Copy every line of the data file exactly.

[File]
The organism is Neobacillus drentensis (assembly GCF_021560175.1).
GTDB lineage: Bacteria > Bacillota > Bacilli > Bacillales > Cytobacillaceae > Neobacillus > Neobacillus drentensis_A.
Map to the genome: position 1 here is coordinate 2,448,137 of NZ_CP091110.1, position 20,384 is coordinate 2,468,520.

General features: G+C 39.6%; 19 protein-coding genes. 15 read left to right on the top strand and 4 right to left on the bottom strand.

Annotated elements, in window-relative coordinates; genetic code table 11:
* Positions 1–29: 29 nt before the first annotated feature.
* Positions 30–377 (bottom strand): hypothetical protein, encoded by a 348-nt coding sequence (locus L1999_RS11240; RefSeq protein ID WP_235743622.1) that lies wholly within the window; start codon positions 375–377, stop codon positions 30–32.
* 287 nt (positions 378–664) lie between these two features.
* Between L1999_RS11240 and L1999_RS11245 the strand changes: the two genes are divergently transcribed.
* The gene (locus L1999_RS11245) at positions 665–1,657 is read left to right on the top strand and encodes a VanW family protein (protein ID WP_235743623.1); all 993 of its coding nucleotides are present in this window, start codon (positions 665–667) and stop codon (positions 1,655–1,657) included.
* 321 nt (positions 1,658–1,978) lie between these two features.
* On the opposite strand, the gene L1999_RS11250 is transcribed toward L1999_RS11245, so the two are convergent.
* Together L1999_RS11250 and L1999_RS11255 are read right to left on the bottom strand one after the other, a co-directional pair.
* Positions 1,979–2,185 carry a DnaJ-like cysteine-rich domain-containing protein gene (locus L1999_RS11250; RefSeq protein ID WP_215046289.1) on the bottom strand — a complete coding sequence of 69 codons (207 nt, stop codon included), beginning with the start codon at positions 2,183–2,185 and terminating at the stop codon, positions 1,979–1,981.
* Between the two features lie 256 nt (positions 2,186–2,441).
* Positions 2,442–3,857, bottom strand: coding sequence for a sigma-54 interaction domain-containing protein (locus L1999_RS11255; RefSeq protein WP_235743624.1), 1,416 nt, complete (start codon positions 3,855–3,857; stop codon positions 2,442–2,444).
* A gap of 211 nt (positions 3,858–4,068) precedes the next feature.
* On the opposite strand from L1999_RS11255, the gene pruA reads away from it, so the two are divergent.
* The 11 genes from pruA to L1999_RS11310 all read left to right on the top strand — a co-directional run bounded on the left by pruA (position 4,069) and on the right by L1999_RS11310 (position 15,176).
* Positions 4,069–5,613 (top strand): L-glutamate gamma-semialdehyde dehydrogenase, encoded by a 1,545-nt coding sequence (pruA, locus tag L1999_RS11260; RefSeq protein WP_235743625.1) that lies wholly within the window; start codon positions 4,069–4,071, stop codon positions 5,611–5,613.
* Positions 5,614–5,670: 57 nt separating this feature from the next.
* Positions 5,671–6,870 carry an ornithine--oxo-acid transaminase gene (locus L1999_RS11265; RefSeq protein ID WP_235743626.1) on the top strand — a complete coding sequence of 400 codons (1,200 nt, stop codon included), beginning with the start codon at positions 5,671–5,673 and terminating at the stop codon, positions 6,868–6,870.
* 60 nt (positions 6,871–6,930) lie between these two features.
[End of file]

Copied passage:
The organism is Neobacillus drentensis (assembly GCF_021560175.1).
GTDB lineage: Bacteria > Bacillota > Bacilli > Bacillales > Cytobacillaceae > Neobacillus > Neobacillus drentensis_A.
Map to the genome: position 1 here is coordinate 2,448,137 of NZ_CP091110.1, position 20,384 is coordinate 2,468,520.

General features: G+C 39.6%; 19 protein-coding genes. 15 read left to right on the top strand and 4 right to left on the bottom strand.

Annotated elements, in window-relative coordinates; genetic code table 11:
* Positions 1–29: 29 nt before the first annotated feature.
* Positions 30–377 (bottom strand): hypothetical protein, encoded by a 348-nt coding sequence (locus L1999_RS11240; RefSeq protein ID WP_235743622.1) that lies wholly within the window; start codon positions 375–377, stop codon positions 30–32.
* 287 nt (positions 378–664) lie between these two features.
* Between L1999_RS11240 and L1999_RS11245 the strand changes: the two genes are divergently transcribed.
* The gene (locus L1999_RS11245) at positions 665–1,657 is read left to right on the top strand and encodes a VanW family protein (protein ID WP_235743623.1); all 993 of its coding nucleotides are present in this window, start codon (positions 665–667) and stop codon (positions 1,655–1,657) included.
* 321 nt (positions 1,658–1,978) lie between these two features.
* On the opposite strand, the gene L1999_RS11250 is transcribed toward L1999_RS11245, so the two are convergent.
* Together L1999_RS11250 and L1999_RS11255 are read right to left on the bottom strand one after the other, a co-directional pair.
* Positions 1,979–2,185 carry a DnaJ-like cysteine-rich domain-containing protein gene (locus L1999_RS11250; RefSeq protein ID WP_215046289.1) on the bottom strand — a complete coding sequence of 69 codons (207 nt, stop codon included), beginning with the start codon at positions 2,183–2,185 and terminating at the stop codon, positions 1,979–1,981.
* Between the two features lie 256 nt (positions 2,186–2,441).
* Positions 2,442–3,857, bottom strand: coding sequence for a sigma-54 interaction domain-containing protein (locus L1999_RS11255; RefSeq protein WP_235743624.1), 1,416 nt, complete (start codon positions 3,855–3,857; stop codon positions 2,442–2,444).
* A gap of 211 nt (positions 3,858–4,068) precedes the next feature.
* On the opposite strand from L1999_RS11255, the gene pruA reads away from it, so the two are divergent.
* The 11 genes from pruA to L1999_RS11310 all read left to right on the top strand — a co-directional run bounded on the left by pruA (position 4,069) and on the right by L1999_RS11310 (position 15,176).
* Positions 4,069–5,613 (top strand): L-glutamate gamma-semialdehyde dehydrogenase, encoded by a 1,545-nt coding sequence (pruA, locus tag L1999_RS11260; RefSeq protein WP_235743625.1) that lies wholly within the window; start codon positions 4,069–4,071, stop codon positions 5,611–5,613.
* Positions 5,614–5,670: 57 nt separating this feature from the next.
* Positions 5,671–6,870 carry an ornithine--oxo-acid transaminase gene (locus L1999_RS11265; RefSeq protein ID WP_235743626.1) on the top strand — a complete coding sequence of 400 codons (1,200 nt, stop codon included), beginning with the start codon at positions 5,671–5,673 and terminating at the stop codon, positions 6,868–6,870.
* 60 nt (positions 6,871–6,930) lie between these two features.